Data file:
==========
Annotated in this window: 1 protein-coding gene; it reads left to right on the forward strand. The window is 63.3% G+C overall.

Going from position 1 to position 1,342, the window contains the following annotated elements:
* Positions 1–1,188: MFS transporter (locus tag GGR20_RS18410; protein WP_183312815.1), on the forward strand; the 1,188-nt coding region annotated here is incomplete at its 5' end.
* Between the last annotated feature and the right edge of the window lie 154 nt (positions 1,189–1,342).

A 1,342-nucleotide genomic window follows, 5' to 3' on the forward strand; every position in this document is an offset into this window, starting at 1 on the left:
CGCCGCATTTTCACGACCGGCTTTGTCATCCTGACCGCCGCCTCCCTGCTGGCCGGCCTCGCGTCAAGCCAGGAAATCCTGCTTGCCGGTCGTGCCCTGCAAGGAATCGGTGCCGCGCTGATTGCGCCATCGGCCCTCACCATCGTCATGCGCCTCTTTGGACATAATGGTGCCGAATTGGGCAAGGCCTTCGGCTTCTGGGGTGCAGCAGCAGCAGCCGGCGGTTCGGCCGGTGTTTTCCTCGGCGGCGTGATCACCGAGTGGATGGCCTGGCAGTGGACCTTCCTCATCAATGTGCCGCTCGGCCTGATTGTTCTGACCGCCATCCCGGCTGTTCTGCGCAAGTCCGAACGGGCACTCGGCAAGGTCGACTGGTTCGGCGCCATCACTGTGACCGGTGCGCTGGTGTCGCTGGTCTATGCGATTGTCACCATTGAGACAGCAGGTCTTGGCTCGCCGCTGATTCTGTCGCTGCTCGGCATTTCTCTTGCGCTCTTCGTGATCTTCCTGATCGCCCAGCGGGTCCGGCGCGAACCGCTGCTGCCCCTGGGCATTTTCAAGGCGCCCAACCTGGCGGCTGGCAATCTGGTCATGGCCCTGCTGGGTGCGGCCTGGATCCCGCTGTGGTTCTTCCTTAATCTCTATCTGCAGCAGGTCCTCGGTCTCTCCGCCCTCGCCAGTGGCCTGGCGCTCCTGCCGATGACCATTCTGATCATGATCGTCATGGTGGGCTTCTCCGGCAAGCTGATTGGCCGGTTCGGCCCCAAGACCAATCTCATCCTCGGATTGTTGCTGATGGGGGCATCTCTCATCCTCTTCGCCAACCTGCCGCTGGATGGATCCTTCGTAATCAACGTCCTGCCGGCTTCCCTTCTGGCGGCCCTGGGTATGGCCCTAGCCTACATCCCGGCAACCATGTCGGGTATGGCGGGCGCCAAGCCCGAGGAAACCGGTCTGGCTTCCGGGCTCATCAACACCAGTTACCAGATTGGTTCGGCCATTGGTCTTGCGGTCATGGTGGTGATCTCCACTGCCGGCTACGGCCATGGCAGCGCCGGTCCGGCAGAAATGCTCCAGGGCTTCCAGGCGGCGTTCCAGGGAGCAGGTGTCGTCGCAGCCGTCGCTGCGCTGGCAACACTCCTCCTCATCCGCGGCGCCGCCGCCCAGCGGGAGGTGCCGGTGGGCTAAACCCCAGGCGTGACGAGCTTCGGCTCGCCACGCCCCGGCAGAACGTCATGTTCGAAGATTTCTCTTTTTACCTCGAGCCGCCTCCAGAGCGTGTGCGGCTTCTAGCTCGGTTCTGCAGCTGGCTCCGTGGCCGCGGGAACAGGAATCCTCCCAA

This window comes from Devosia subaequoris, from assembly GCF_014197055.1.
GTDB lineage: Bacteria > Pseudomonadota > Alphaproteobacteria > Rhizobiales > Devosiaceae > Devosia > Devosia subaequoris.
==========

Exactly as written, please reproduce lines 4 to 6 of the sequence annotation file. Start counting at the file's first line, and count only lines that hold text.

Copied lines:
* Between the last annotated feature and the right edge of the window lie 154 nt (positions 1,189–1,342).

A 1,342-nucleotide genomic window follows, 5' to 3' on the forward strand; every position in this document is an offset into this window, starting at 1 on the left:
CGCCGCATTTTCACGACCGGCTTTGTCATCCTGACCGCCGCCTCCCTGCTGGCCGGCCTCGCGTCAAGCCAGGAAATCCTGCTTGCCGGTCGTGCCCTGCAAGGAATCGGTGCCGCGCTGATTGCGCCATCGGCCCTCACCATCGTCATGCGCCTCTTTGGACATAATGGTGCCGAATTGGGCAAGGCCTTCGGCTTCTGGGGTGCAGCAGCAGCAGCCGGCGGTTCGGCCGGTGTTTTCCTCGGCGGCGTGATCACCGAGTGGATGGCCTGGCAGTGGACCTTCCTCATCAATGTGCCGCTCGGCCTGATTGTTCTGACCGCCATCCCGGCTGTTCTGCGCAAGTCCGAACGGGCACTCGGCAAGGTCGACTGGTTCGGCGCCATCACTGTGACCGGTGCGCTGGTGTCGCTGGTCTATGCGATTGTCACCATTGAGACAGCAGGTCTTGGCTCGCCGCTGATTCTGTCGCTGCTCGGCATTTCTCTTGCGCTCTTCGTGATCTTCCTGATCGCCCAGCGGGTCCGGCGCGAACCGCTGCTGCCCCTGGGCATTTTCAAGGCGCCCAACCTGGCGGCTGGCAATCTGGTCATGGCCCTGCTGGGTGCGGCCTGGATCCCGCTGTGGTTCTTCCTTAATCTCTATCTGCAGCAGGTCCTCGGTCTCTCCGCCCTCGCCAGTGGCCTGGCGCTCCTGCCGATGACCATTCTGATCATGATCGTCATGGTGGGCTTCTCCGGCAAGCTGATTGGCCGGTTCGGCCCCAAGACCAATCTCATCCTCGGATTGTTGCTGATGGGGGCATCTCTCATCCTCTTCGCCAACCTGCCGCTGGATGGATCCTTCGTAATCAACGTCCTGCCGGCTTCCCTTCTGGCGGCCCTGGGTATGGCCCTAGCCTACATCCCGGCAACCATGTCGGGTATGGCGGGCGCCAAGCCCGAGGAAACCGGTCTGGCTTCCGGGCTCATCAACACCAGTTACCAGATTGGTTCGGCCATTGGTCTTGCGGTCATGGTGGTGATCTCCACTGCCGGCTACGGCCATGGCAGCGCCGGTCCGGCAGAAATGCTCCAGGGCTTCCAGGCGGCGTTCCAGGGAGCAGGTGTCGTCGCAGCCGTCGCTGCGCTGGCAACACTCCTCCTCATCCGCGGCGCCGCCGCCCAGCGGGAGGTGCCGGTGGGCTAAACCCCAGGCGTGACGAGCTTCGGCTCGCCACGCCCCGGCAGAACGTCATGTTCGAAGATTTCTCTTTTTACCTCGAGCCGCCTCCAGAGCGTGTGCGGCTTCTAGCTCGGTTCTGCAGCTGGCTCCGTGGCCGCGGGAACAGGAATCCTCCCAA